Can Obama or Clinton Avoid A Bush Moment Leaving Iraq?
Published in the Daily Hampshire Gazette 4/24/08
The fifth anniversary of President George Bush’s “Should you survive to a hundred you will never live it down ‘Mission Accomplished’” debacle has passed. So it is time to worry about the Mission Accomplished misfortune awaiting the next administration of our (Please God!) Democratic president.
For the only worse thing America could do other than invade Iraq, is to leave it.
Indeed the same hubris which afflicted Bush and Co. in thinking the invasion would be a “cake walk”, might be necessary to insure an American withdrawal. The same reckless disregard for the price Iraqis paid for the invasion might be needed to effect a removal of our troops.
This is because the only way to successfully withdraw from Iraq – that is to leave it without an ensuing bloodbath – is to reinvent American foreign policy in general.
The situation in Iraq has gone through several stages from the general chaos the destruction of the Iraqi state unleashed in 2003; through the anti-American insurgency of 2004-2005; to the Shiite/Sunni civil war of 2006-2007.
Now however, and with many qualifications, the main difficulty facing that poor nation is that it is a failed state: that is, there is no central government but rather a collection of militias which control their own turf: Kurds to the north; Shiites in the oil rich south and a collection of former anti-American insurgents known as “Awakening Councils” in the central Sunni heartland; and of course the government in Baghdad.
And failed states always succumb to the Faustian Catch 22 that no militia will give up arms until there is a negotiated central government, and no negotiated central government can emerge until the militias disarm and disband. So the militias fight it out until the last man is standing.
Einstein once famously said that God does not play dice. But the Creator must have a powerful sense of irony as America in Iraq now finds itself in the precise position that its old nemesis the Soviet Union faced in Afghanistan. After years of being bloodied and squandering its resources in Afghanistan, the Soviets simply packed up and went home. Leaving the then failed state of Afghanistan to descend into a civil war so hellish the Afghan people welcomed the youthful Taliban as heroes when they brought the fighting to an end.
But by then the Soviet Union no longer existed.
And while many anti-war Americans selfishly call Iraq “Bush’s War”, the truth is it is America’s War and any terror unleashed by our withdrawal will fall upon our heads and souls. As will possibly years of instability in a region accurately known as a powder keg of possible instability.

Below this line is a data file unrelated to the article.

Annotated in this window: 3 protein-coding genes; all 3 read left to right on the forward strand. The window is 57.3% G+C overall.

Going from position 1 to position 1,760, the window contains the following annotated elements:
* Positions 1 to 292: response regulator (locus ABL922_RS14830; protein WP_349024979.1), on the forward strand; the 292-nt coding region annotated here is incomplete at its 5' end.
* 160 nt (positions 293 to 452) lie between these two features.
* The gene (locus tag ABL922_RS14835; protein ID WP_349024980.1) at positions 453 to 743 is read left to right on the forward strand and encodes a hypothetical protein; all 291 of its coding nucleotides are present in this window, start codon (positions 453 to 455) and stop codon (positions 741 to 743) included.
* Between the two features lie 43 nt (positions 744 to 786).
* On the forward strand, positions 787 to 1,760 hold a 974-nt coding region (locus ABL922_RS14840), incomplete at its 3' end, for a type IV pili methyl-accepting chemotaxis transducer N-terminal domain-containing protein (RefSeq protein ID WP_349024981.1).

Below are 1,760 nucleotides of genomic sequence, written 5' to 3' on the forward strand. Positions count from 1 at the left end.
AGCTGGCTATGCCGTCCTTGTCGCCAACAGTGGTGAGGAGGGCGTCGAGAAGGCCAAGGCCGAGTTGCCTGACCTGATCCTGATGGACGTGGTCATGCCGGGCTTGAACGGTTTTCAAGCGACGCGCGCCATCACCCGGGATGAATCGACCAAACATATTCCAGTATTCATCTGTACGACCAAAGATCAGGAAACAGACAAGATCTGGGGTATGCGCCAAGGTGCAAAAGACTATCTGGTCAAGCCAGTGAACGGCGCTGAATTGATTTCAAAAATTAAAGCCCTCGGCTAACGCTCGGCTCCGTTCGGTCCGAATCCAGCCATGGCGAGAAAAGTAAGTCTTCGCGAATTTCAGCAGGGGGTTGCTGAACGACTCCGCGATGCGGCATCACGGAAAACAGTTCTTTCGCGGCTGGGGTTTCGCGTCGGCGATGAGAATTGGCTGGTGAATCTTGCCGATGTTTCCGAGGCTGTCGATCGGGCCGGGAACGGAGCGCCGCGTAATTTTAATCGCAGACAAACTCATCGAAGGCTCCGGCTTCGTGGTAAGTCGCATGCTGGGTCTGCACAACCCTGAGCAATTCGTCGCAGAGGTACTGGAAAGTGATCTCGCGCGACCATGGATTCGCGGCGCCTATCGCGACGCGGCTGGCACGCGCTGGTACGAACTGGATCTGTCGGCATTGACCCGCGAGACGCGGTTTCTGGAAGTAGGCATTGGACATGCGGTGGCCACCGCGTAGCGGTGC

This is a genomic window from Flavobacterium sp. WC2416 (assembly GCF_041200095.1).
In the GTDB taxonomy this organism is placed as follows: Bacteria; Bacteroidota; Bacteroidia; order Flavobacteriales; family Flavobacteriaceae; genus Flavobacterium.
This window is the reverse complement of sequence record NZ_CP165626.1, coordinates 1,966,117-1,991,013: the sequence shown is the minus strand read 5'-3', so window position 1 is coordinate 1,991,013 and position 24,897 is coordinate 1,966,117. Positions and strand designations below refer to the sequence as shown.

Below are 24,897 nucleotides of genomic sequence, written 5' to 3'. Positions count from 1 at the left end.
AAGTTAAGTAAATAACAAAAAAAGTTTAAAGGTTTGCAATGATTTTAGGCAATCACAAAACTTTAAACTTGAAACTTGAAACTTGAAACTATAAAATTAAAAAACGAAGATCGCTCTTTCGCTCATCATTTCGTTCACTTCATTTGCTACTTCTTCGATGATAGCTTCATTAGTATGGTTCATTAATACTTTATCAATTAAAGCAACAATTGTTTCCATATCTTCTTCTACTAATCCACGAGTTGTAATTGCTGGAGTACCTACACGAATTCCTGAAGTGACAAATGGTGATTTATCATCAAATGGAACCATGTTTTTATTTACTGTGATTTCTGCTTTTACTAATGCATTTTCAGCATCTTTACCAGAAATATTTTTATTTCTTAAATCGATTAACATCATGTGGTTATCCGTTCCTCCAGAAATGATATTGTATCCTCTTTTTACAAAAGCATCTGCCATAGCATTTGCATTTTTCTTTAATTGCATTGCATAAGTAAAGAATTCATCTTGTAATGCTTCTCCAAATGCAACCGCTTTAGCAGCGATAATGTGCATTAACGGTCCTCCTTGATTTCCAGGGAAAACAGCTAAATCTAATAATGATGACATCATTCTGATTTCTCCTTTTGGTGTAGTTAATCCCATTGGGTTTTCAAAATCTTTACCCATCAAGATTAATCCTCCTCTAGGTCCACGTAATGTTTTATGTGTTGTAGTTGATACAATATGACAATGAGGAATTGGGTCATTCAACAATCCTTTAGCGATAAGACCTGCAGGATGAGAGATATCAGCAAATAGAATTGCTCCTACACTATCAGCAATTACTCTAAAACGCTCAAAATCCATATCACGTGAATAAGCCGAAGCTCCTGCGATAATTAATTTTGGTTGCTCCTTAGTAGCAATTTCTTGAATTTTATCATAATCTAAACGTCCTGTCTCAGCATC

And that is why the sentiment “Troops Out Now!” must be amended to Troops Out Now Without A Bloodbath Later!
And that will be well nigh impossible without a make over in American foreign policy. And while America seems ready to vote for Obamaesque Hope, it has got to be ready for a sea change in policy too.
Without a new “Coalition of the Necessary” to lay the groundwork for a stable Iraq years after an American withdrawal, then the “Afghanistanization” of Iraq is a foregone outcome. Because if America does not form that Coalition, then it will be in the interest of a number of neighboring states to foment instability so as to achieve their goals through proxy militias.
And that Coalition must include first and foremost an Iran with which we have respectful relations whether or not it wants to build a nuke or insult Israel. Because the United States made Iran a regional superpower when it invaded Iraq. (And because unlike the Soviet Union Iran will be around forever.)
Then there is the single largest obstacle to any change in the entire region: Palestine. The next president will have to risk a break with our old ally, Israel, to compel a two-state solution within the first year of his administration. A homeland for the Palestinians (which insures security for Israel) is the sine qua non of an American withdrawal from Iraq – for as the concentric ripples of instability spread through the region from our violent hubris; so too will ripples of cooperation spread from our peacemaking humility.
Such a peace settlement will also require the cooperation of – and therefore normalized ties with – Syria, Lebanon’s Shiite Hezbollah, and most importantly the Palestinian Hamas movement. And Hamas will not undertake such an endeavor without new elections which will probably propel it to power once again as the last free election did in 2006.
Which is to say that a withdrawal of American troops from Iraq, as opposed to an abandonment of that nation to its bloody fate, will require a repudiation of seven years of the “War on Terror” rhetoric which Bush has sown in the American psyche. Can Americans find their way in the world without the touchstone of terrorism to ground them? What language, what narrative, can a new president create to bring about the great psychological shift in American thinking -- and the thinking of Americans -- so necessary for a successful withdrawal from Iraq?
For make no mistake, without such an elemental change in psychology and policy, there are only two possible outcomes in Iraq. First: We will withdraw precipitously and it will become a fratricidal failed state whose oil-wealth-fueled aftermath will send seismic shock waves around the world. Or second: Getting American troops out of Iraq will remain the hot button issue -- in 2012.